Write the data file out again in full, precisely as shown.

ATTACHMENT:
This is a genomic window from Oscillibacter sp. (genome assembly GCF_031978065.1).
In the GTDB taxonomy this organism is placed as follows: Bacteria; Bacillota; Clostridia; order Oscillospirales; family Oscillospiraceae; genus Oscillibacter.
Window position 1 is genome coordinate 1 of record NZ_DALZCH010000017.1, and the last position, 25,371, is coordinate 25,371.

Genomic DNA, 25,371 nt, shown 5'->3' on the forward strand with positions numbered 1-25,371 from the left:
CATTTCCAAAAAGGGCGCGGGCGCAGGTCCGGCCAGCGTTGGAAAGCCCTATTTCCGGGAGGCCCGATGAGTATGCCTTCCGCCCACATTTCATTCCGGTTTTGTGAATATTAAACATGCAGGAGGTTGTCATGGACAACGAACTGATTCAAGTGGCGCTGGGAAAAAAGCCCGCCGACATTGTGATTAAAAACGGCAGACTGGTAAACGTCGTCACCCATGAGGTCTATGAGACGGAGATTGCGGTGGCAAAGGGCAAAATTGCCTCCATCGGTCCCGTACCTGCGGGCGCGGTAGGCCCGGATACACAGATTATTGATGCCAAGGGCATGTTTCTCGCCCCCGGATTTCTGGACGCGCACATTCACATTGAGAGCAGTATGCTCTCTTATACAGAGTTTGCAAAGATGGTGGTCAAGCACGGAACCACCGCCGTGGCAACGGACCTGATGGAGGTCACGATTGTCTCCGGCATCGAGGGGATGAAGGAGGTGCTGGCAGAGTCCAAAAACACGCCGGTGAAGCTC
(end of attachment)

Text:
This is a genomic window from Oscillibacter sp. (genome assembly GCF_031978065.1).
In the GTDB taxonomy this organism is placed as follows: Bacteria; Bacillota; Clostridia; order Oscillospirales; family Oscillospiraceae; genus Oscillibacter.
Window position 1 is genome coordinate 1 of record NZ_DALZCH010000017.1, and the last position, 25,371, is coordinate 25,371.

Genomic DNA, 25,371 nt, shown 5'->3' on the forward strand with positions numbered 1-25,371 from the left:
CATTTCCAAAAAGGGCGCGGGCGCAGGTCCGGCCAGCGTTGGAAAGCCCTATTTCCGGGAGGCCCGATGAGTATGCCTTCCGCCCACATTTCATTCCGGTTTTGTGAATATTAAACATGCAGGAGGTTGTCATGGACAACGAACTGATTCAAGTGGCGCTGGGAAAAAAGCCCGCCGACATTGTGATTAAAAACGGCAGACTGGTAAACGTCGTCACCCATGAGGTCTATGAGACGGAGATTGCGGTGGCAAAGGGCAAAATTGCCTCCATCGGTCCCGTACCTGCGGGCGCGGTAGGCCCGGATACACAGATTATTGATGCCAAGGGCATGTTTCTCGCCCCCGGATTTCTGGACGCGCACATTCACATTGAGAGCAGTATGCTCTCTTATACAGAGTTTGCAAAGATGGTGGTCAAGCACGGAACCACCGCCGTGGCAACGGACCTGATGGAGGTCACGATTGTCTCCGGCATCGAGGGGATGAAGGAGGTGCTGGCAGAGTCCAAAAACACGCCGGTGAAGCTC